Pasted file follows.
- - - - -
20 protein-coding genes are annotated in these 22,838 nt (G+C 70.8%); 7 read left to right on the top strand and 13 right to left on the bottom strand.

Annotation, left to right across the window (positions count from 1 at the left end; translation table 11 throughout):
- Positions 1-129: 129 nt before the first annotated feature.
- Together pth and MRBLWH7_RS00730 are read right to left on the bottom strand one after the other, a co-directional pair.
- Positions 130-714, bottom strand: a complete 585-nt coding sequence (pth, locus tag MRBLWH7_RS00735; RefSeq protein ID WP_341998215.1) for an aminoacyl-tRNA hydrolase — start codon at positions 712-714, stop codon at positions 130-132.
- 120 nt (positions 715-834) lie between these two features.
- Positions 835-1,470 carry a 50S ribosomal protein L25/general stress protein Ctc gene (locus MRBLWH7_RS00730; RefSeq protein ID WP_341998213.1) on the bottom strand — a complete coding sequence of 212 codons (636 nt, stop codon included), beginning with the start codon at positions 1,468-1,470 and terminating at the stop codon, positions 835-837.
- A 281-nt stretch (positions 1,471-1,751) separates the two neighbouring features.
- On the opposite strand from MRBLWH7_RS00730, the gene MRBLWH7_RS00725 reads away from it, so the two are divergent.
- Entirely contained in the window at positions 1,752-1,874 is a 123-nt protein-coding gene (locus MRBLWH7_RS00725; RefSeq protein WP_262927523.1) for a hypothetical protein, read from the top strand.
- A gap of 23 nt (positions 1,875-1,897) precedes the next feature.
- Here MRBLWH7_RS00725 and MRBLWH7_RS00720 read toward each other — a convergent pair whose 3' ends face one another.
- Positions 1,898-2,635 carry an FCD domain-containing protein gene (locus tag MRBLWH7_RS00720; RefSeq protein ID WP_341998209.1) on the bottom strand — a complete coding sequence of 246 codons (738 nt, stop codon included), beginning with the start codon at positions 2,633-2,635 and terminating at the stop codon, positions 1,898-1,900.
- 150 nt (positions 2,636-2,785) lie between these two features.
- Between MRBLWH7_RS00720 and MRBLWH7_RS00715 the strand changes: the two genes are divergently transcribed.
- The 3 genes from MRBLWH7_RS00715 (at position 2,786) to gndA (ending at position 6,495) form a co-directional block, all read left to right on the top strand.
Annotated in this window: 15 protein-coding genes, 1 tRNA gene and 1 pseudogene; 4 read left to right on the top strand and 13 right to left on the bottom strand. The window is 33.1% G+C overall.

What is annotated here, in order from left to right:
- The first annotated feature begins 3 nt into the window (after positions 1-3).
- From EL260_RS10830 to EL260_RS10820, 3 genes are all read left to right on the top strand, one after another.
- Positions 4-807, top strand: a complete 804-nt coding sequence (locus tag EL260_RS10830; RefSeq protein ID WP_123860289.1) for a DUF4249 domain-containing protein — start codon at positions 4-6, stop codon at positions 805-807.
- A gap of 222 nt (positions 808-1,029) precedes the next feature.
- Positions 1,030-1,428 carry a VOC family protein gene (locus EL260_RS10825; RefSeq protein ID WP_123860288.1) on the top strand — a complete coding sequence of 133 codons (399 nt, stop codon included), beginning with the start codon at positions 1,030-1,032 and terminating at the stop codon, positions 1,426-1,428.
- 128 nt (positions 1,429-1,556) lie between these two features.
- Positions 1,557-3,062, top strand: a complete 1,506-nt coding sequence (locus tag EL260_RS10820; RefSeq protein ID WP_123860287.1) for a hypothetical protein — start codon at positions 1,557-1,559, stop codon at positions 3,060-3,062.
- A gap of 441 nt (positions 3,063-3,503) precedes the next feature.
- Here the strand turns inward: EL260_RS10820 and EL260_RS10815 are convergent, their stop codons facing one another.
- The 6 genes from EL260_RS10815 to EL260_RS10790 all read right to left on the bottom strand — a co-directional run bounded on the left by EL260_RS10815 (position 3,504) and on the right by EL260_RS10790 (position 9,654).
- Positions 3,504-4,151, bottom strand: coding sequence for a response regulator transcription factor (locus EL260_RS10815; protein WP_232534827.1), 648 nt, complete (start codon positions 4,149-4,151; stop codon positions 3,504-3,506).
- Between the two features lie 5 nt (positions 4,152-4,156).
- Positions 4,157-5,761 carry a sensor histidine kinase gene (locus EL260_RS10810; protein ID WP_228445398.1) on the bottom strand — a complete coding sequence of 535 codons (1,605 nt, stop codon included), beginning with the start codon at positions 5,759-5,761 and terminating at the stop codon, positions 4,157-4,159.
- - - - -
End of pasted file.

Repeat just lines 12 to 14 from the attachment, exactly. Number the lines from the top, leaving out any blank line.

- Here MRBLWH7_RS00725 and MRBLWH7_RS00720 read toward each other — a convergent pair whose 3' ends face one another.
- Positions 1,898-2,635 carry an FCD domain-containing protein gene (locus tag MRBLWH7_RS00720; RefSeq protein ID WP_341998209.1) on the bottom strand — a complete coding sequence of 246 codons (738 nt, stop codon included), beginning with the start codon at positions 2,633-2,635 and terminating at the stop codon, positions 1,898-1,900.
- 150 nt (positions 2,636-2,785) lie between these two features.